Plan to move Taste of Chicago near Navy Pier draws City Council backlash

Lame-duck Mayor Lori Lightfoot’s plan to hold Taste of Chicago on the same July 4 weekend as NASCAR’s first street-course race — but move Taste to a park near Navy Pier — hit a wall of opposition Tuesday.

Downtown Alderpersons Brendan Reilly (42nd) and Brian Hopkins (2nd) convinced Special Events and Cultural Affairs Committee Chair Nick Sposato (38th) to hold the annual special events ordinance in committee to avert what Reilly called a "planning disaster" decided last weekend.

"The mayor’s office realized that they approved the NASCAR event while we have Taste of Chicago occurring the very same weekend and obviously you can’t access Grant Park for the Taste surrounded by a racetrack. So, without any conversations with the impacted aldermen, it was unilaterally decided by the mayor’s office that Taste of Chicago would be moved to Polk Brothers Park, the front yard for Navy Pier with no advance notice. No stakeholder input. Nothing," Reilly told the Sun-Times.

Reilly called the decision "more of the same" from a mayor who ran roughshod over local alderpersons to cut a two-year deal with NASCAR, even though it will tie up DuSable Lake Shore Drive temporarily and a portion of Grant Park for two weeks.

"Total lack of transparency. No communication. No input. Unilateral decision-making. All the things, the key ingredients, that make a lame-duck mayor," Reilly said.

Reilly and Hopkins want the non-profit corporation that runs Navy Pier and controls Polk Bros. Park to "push back and refuse to host" the Taste on the same weekend as the NASCAR race.

"The more appropriate approach would be to keep it in Grant Park, but do it in the fall when we have more capacity and band-width for special events there," Reilly said.


"To, last minute, shift this to Navy Pier with the incredible traffic impacts that go with it during 4th of July weekend when we’re hosting a NASCAR even in Grant Park — I don’t think it’s do-able. Never mind the public safety implications. All of our overtime cops will be down there guarding Grant Park and NASCAR. Who’s gonna provide security for the Taste of Chicago on the lakefront during July 4th weekend? It’s insanity."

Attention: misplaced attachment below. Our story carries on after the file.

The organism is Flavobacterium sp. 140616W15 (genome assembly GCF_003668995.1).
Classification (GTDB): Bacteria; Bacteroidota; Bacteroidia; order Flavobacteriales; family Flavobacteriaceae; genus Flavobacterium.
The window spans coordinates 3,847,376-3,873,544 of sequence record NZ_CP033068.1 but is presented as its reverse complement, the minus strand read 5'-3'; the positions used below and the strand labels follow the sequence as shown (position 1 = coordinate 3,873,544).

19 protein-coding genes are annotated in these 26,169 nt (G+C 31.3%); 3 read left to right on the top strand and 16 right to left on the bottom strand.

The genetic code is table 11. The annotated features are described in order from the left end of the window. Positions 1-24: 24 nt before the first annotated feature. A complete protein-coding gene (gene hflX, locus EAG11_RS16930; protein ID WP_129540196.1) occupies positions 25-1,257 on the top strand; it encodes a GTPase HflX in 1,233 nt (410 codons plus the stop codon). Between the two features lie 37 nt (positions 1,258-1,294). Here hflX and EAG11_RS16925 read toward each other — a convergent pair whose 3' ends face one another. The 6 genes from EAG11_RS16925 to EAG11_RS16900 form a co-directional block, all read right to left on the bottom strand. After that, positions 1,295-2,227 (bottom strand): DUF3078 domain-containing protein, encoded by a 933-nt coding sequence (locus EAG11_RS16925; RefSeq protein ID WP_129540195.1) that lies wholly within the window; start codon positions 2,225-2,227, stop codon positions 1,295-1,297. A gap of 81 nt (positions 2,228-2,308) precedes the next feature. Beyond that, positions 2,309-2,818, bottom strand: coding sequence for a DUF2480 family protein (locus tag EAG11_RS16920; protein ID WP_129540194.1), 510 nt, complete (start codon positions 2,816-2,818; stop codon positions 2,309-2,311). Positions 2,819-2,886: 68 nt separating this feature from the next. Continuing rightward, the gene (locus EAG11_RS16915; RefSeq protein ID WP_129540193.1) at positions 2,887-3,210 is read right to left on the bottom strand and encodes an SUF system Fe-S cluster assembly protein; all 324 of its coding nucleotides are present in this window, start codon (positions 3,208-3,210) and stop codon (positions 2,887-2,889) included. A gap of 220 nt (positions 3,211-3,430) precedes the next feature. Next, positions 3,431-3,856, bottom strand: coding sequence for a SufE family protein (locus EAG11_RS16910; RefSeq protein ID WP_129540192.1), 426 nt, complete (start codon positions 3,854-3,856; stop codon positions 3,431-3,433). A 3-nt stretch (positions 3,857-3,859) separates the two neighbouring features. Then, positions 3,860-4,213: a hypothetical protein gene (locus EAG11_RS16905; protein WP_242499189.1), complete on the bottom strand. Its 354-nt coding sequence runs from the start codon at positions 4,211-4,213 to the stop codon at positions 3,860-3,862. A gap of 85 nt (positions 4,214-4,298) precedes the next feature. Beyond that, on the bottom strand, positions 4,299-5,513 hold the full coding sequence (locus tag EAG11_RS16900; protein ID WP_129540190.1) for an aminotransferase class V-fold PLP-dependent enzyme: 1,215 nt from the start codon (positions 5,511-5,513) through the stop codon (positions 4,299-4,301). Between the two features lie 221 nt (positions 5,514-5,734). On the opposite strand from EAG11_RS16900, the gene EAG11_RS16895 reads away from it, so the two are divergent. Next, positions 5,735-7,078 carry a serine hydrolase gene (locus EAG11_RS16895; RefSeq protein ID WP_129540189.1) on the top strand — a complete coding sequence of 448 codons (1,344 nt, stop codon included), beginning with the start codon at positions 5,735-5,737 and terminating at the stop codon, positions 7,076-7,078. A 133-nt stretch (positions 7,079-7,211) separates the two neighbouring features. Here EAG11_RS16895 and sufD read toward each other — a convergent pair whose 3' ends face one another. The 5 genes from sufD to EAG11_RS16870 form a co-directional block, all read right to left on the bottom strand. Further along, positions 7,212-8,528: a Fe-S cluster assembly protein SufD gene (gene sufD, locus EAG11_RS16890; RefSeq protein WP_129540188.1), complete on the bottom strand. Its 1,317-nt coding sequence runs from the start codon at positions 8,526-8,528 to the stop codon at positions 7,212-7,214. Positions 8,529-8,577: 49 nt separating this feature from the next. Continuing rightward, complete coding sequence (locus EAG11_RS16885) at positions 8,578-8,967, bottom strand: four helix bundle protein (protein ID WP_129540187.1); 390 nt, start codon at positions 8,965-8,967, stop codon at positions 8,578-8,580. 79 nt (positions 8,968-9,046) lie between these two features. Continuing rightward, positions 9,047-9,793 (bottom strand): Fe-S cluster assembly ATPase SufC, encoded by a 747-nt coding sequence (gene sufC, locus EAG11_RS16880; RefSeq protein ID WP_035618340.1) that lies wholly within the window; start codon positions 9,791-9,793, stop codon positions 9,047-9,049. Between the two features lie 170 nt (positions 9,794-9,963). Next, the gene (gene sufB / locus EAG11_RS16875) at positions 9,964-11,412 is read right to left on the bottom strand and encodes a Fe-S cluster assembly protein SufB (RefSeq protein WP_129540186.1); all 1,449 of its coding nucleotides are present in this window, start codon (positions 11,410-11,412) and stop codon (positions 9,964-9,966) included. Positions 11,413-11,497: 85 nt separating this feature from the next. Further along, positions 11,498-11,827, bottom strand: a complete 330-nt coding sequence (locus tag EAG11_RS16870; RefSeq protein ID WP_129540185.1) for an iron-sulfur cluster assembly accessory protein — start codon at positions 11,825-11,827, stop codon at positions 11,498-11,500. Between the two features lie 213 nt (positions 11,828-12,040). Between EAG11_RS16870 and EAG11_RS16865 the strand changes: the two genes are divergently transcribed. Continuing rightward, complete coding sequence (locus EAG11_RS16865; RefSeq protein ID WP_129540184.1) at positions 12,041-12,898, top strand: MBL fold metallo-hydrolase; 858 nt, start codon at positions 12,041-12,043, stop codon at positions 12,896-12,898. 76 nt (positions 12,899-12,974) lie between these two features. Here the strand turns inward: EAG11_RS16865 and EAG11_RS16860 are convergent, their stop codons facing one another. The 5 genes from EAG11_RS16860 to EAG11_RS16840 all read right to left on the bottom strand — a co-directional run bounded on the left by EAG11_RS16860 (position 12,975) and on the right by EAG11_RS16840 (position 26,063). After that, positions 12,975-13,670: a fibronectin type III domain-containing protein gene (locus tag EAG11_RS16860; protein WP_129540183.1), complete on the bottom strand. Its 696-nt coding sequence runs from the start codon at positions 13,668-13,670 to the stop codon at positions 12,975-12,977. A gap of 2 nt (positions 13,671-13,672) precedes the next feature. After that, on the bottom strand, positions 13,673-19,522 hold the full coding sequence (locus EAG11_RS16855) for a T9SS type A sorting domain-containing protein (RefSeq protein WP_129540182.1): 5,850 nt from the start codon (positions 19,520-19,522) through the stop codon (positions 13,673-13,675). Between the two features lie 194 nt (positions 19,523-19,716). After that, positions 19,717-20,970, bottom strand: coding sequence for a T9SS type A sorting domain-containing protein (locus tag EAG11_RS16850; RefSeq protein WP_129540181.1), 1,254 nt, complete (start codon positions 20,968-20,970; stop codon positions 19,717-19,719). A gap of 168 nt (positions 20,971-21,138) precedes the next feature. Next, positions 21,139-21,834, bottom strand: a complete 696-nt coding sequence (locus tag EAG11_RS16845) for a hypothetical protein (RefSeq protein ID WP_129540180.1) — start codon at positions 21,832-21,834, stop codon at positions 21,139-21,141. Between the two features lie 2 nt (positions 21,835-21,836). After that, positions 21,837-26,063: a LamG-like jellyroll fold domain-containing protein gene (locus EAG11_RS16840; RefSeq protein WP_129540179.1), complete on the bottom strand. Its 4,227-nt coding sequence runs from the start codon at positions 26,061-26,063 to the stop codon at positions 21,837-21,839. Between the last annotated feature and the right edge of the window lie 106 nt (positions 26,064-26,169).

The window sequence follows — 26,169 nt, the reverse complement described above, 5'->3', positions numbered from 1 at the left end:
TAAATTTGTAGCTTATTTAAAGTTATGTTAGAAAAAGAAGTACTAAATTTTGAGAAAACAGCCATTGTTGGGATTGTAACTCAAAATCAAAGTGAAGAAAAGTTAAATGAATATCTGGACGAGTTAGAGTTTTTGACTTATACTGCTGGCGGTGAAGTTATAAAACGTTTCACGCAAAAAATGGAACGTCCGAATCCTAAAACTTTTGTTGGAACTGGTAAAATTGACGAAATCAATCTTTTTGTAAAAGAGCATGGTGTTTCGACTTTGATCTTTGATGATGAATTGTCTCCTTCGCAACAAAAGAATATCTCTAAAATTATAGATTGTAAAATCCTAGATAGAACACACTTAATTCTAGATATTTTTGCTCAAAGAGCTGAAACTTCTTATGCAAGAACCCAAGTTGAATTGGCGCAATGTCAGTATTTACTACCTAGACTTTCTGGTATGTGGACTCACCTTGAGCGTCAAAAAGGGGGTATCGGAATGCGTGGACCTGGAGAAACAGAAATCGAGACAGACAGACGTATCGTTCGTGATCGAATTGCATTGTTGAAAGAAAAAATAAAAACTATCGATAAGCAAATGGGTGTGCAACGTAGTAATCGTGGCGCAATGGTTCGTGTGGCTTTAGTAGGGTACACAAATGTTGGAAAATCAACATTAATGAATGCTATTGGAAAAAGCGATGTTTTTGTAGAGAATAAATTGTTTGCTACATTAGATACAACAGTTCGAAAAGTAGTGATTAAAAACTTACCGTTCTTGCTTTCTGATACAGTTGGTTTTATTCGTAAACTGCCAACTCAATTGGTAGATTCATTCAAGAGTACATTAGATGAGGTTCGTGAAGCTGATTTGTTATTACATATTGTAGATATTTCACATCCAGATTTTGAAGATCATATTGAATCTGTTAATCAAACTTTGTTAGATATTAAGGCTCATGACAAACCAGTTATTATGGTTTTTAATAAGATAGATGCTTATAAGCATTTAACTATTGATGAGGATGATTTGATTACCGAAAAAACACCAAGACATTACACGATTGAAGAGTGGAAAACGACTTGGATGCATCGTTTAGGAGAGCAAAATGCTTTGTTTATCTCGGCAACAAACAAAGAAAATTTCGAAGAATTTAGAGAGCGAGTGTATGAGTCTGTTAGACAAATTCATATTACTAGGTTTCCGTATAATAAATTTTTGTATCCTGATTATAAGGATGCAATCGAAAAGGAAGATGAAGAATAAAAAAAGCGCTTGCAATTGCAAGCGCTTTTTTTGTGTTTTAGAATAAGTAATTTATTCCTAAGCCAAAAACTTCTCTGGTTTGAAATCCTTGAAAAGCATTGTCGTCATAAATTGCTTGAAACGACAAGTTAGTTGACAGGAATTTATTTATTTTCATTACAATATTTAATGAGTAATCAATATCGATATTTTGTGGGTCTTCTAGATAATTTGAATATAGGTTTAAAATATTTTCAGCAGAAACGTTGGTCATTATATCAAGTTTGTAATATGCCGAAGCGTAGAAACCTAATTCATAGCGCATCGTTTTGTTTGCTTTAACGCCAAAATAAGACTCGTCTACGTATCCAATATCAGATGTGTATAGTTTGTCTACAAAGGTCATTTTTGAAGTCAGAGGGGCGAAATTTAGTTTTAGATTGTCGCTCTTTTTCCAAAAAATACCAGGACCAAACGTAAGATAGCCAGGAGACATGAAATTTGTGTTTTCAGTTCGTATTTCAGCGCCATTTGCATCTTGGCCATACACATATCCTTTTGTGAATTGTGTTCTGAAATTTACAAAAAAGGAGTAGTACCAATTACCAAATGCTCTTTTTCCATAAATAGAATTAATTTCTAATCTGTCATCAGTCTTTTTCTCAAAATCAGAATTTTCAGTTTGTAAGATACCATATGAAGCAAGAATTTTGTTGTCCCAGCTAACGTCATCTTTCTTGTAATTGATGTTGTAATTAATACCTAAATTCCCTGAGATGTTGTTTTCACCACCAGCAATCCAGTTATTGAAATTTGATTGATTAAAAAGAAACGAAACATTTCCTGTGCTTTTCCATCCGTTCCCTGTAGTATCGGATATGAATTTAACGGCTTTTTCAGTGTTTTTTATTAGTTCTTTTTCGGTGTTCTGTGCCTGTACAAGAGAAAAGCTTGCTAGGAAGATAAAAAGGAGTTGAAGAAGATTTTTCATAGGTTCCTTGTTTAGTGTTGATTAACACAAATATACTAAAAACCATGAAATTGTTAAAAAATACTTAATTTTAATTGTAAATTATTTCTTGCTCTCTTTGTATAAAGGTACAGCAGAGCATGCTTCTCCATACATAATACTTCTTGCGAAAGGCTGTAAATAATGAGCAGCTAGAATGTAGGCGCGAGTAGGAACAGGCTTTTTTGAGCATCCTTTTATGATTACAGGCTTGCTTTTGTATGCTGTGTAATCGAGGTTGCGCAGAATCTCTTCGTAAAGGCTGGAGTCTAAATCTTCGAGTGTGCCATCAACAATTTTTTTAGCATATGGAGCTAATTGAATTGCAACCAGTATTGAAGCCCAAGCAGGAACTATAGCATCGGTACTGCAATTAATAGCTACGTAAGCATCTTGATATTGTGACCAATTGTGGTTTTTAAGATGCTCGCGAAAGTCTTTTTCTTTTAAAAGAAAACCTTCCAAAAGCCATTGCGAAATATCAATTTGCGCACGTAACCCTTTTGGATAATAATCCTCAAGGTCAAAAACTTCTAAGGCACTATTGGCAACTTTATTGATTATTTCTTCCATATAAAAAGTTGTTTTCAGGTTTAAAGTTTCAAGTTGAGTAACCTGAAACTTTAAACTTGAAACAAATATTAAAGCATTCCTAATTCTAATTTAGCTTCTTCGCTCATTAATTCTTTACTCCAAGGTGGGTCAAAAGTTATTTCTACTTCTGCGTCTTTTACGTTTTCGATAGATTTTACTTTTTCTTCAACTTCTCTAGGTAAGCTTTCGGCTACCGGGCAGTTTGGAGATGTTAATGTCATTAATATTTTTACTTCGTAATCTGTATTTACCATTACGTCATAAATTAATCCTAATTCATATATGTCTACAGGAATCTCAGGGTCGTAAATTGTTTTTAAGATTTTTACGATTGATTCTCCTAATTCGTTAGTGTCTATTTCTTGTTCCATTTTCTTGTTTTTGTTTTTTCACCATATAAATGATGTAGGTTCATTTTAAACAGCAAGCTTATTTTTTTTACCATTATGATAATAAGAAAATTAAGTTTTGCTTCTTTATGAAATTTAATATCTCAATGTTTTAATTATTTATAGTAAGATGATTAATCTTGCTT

Reilly argued the decision should be made by the "next mayor," not by Lightfoot on her way out the door.

"This mayor should not be handcuffing the next administration with her poor decision-making," he said.

Hopkins could not be reached for comment.

Special Events and Cultural Affairs department spokesperson Madeline Long released a statement: "Taste of Chicago is a beloved summertime tradition that is indeed happening this year. We are finalizing details for 2023 and will be announcing dates and locations for DCASE’s signature summer events in the coming weeks."

Sposato agreed with Reilly.

"Holding the Taste at Polk Bros. Park over the same holiday weekend as the NASCAR race "could be a logistical nightmare with all that’s going on over the 4th of July weekend," Sposato said.

"We know our problems in the city on 4th of July weekend," he said, referring to how it is typically one of the most violent weekends of the year.

"We have the Taste. And then, you have NASCAR all in the same ward. Now, if that was in my ward, and I’m sure if it was in your ward, and you were the alderman, you wouldn’t like all of that s— going on in your ward. Especially without being able to say yea or nay," Sposato said.

"Ald. Reilly had a right to say, ‘Hey, let’s get this straight. This is in my ward.’ He asked me to hold it. So, I held it," Sposato said.

"I guess right now, unfortunately, it’s gonna be punted to the next mayor."

Sposato said he "100%" supports moving Taste to another weekend, but doesn’t know if that’s possible.

"There’s a lot to do logistically," he said.

Alderpersons Pat Dowell (3rd), Sophia King (4th) and Reilly all have complained of being kept in the dark before the mayor announced the NASCAR race.

All three hardened their opposition after the Chicago Park District acknowledged the permit agreement for "non-race event activities" associated with the NASCAR Cup Series allows the organizer to occupy part of Grant Park for 14 days — from June 22 to July 5.

The Park District defined the "event footprint" as Roosevelt Road to Randolph Street and Michigan Avenue to DuSable Lake Shore Drive. Park District officials vowed to "work with the organizers to ensure that public access during the event is minimally impacted."